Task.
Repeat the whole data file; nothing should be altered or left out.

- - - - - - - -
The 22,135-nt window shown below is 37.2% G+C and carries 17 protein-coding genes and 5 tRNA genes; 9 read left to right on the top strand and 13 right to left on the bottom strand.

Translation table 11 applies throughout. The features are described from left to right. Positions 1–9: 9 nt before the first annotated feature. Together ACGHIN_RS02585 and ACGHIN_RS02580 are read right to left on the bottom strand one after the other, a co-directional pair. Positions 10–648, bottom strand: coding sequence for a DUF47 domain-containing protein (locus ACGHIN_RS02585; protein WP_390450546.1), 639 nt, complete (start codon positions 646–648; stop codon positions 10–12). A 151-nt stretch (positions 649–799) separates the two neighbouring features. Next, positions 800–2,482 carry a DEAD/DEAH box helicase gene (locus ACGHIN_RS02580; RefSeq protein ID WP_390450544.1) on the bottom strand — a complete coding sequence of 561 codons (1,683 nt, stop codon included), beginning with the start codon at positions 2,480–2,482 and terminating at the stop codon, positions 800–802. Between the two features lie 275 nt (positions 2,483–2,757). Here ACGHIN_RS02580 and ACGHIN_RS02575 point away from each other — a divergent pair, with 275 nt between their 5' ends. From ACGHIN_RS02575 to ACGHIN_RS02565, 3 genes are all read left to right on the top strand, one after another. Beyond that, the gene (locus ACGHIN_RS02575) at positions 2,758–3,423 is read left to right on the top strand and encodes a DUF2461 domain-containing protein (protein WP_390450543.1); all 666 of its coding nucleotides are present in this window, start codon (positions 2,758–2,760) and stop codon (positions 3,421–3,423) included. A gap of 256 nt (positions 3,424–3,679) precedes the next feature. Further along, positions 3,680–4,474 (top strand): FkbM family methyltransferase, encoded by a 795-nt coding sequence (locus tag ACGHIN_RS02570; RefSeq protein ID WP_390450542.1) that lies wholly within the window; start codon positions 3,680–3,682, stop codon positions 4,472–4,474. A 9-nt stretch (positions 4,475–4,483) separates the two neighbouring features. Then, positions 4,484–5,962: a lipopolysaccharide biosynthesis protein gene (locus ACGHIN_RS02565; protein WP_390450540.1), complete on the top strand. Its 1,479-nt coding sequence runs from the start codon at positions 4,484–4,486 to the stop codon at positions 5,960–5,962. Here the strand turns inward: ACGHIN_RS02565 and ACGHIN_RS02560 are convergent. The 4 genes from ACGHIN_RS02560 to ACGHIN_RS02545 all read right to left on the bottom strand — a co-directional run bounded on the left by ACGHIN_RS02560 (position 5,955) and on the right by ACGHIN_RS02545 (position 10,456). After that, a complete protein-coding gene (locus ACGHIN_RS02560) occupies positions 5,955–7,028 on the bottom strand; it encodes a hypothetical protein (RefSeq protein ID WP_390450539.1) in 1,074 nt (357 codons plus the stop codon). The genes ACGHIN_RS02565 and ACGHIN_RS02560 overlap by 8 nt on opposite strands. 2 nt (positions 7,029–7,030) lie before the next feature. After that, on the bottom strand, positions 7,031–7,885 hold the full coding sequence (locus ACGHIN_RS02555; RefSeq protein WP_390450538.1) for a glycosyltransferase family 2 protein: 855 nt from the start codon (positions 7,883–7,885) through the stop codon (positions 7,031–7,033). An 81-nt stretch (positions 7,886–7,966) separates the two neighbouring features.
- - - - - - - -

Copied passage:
The 22,135-nt window shown below is 37.2% G+C and carries 17 protein-coding genes and 5 tRNA genes; 9 read left to right on the top strand and 13 right to left on the bottom strand.

Translation table 11 applies throughout. The features are described from left to right. Positions 1–9: 9 nt before the first annotated feature. Together ACGHIN_RS02585 and ACGHIN_RS02580 are read right to left on the bottom strand one after the other, a co-directional pair. Positions 10–648, bottom strand: coding sequence for a DUF47 domain-containing protein (locus ACGHIN_RS02585; protein WP_390450546.1), 639 nt, complete (start codon positions 646–648; stop codon positions 10–12). A 151-nt stretch (positions 649–799) separates the two neighbouring features. Next, positions 800–2,482 carry a DEAD/DEAH box helicase gene (locus ACGHIN_RS02580; RefSeq protein ID WP_390450544.1) on the bottom strand — a complete coding sequence of 561 codons (1,683 nt, stop codon included), beginning with the start codon at positions 2,480–2,482 and terminating at the stop codon, positions 800–802. Between the two features lie 275 nt (positions 2,483–2,757). Here ACGHIN_RS02580 and ACGHIN_RS02575 point away from each other — a divergent pair, with 275 nt between their 5' ends. From ACGHIN_RS02575 to ACGHIN_RS02565, 3 genes are all read left to right on the top strand, one after another. Beyond that, the gene (locus ACGHIN_RS02575) at positions 2,758–3,423 is read left to right on the top strand and encodes a DUF2461 domain-containing protein (protein WP_390450543.1); all 666 of its coding nucleotides are present in this window, start codon (positions 2,758–2,760) and stop codon (positions 3,421–3,423) included. A gap of 256 nt (positions 3,424–3,679) precedes the next feature. Further along, positions 3,680–4,474 (top strand): FkbM family methyltransferase, encoded by a 795-nt coding sequence (locus tag ACGHIN_RS02570; RefSeq protein ID WP_390450542.1) that lies wholly within the window; start codon positions 3,680–3,682, stop codon positions 4,472–4,474. A 9-nt stretch (positions 4,475–4,483) separates the two neighbouring features. Then, positions 4,484–5,962: a lipopolysaccharide biosynthesis protein gene (locus ACGHIN_RS02565; protein WP_390450540.1), complete on the top strand. Its 1,479-nt coding sequence runs from the start codon at positions 4,484–4,486 to the stop codon at positions 5,960–5,962. Here the strand turns inward: ACGHIN_RS02565 and ACGHIN_RS02560 are convergent. The 4 genes from ACGHIN_RS02560 to ACGHIN_RS02545 all read right to left on the bottom strand — a co-directional run bounded on the left by ACGHIN_RS02560 (position 5,955) and on the right by ACGHIN_RS02545 (position 10,456). After that, a complete protein-coding gene (locus ACGHIN_RS02560) occupies positions 5,955–7,028 on the bottom strand; it encodes a hypothetical protein (RefSeq protein ID WP_390450539.1) in 1,074 nt (357 codons plus the stop codon). The genes ACGHIN_RS02565 and ACGHIN_RS02560 overlap by 8 nt on opposite strands. 2 nt (positions 7,029–7,030) lie before the next feature. After that, on the bottom strand, positions 7,031–7,885 hold the full coding sequence (locus ACGHIN_RS02555; RefSeq protein WP_390450538.1) for a glycosyltransferase family 2 protein: 855 nt from the start codon (positions 7,883–7,885) through the stop codon (positions 7,031–7,033). An 81-nt stretch (positions 7,886–7,966) separates the two neighbouring features.